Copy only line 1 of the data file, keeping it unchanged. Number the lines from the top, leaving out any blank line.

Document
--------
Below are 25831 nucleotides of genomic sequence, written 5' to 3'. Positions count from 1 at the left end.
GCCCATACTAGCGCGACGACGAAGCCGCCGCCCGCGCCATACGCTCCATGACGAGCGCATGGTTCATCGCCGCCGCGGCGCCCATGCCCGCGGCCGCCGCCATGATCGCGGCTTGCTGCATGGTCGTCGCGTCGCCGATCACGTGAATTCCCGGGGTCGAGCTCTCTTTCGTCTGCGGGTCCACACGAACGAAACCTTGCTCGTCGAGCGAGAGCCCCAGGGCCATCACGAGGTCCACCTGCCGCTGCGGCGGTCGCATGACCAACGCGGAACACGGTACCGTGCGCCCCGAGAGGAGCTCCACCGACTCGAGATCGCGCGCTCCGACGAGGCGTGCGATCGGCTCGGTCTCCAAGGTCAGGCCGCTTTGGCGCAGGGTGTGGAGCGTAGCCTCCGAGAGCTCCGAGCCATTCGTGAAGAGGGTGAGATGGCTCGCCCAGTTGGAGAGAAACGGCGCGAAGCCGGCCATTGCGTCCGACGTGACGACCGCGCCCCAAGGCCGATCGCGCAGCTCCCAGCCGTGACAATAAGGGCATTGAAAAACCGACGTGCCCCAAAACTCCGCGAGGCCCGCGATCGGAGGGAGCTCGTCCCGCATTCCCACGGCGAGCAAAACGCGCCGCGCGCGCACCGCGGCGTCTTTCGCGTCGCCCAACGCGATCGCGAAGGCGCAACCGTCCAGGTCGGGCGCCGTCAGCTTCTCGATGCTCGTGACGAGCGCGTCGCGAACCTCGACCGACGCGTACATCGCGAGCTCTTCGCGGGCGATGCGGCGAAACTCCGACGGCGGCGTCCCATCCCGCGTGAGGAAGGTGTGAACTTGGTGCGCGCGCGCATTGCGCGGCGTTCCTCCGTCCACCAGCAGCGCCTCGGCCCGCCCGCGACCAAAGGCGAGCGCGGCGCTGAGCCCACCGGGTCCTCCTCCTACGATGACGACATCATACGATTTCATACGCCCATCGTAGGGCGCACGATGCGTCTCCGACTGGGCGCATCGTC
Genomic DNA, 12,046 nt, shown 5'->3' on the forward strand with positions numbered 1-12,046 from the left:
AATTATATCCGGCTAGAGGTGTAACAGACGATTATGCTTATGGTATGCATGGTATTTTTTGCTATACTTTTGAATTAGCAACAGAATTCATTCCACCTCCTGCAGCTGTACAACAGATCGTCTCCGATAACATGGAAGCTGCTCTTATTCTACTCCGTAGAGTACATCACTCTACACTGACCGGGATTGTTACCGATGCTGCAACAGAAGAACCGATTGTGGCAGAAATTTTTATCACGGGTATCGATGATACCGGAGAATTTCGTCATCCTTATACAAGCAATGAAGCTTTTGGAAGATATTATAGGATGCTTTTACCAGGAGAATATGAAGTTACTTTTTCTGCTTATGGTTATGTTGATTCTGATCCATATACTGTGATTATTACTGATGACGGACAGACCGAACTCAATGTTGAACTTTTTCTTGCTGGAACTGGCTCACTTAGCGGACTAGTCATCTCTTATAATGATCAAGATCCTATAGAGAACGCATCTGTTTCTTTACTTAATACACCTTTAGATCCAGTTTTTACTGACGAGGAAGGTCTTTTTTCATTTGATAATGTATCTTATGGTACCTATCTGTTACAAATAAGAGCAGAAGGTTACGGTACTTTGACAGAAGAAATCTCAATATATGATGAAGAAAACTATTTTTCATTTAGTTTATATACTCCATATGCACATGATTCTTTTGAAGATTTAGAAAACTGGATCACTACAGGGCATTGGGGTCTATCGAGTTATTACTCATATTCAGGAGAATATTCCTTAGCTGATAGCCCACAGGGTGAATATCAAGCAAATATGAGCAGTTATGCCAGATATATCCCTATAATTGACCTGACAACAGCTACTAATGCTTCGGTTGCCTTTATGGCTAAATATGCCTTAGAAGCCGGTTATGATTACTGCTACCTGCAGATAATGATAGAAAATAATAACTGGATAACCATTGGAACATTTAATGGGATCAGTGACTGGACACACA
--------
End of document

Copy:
Below are 25831 nucleotides of genomic sequence, written 5' to 3'. Positions count from 1 at the left end.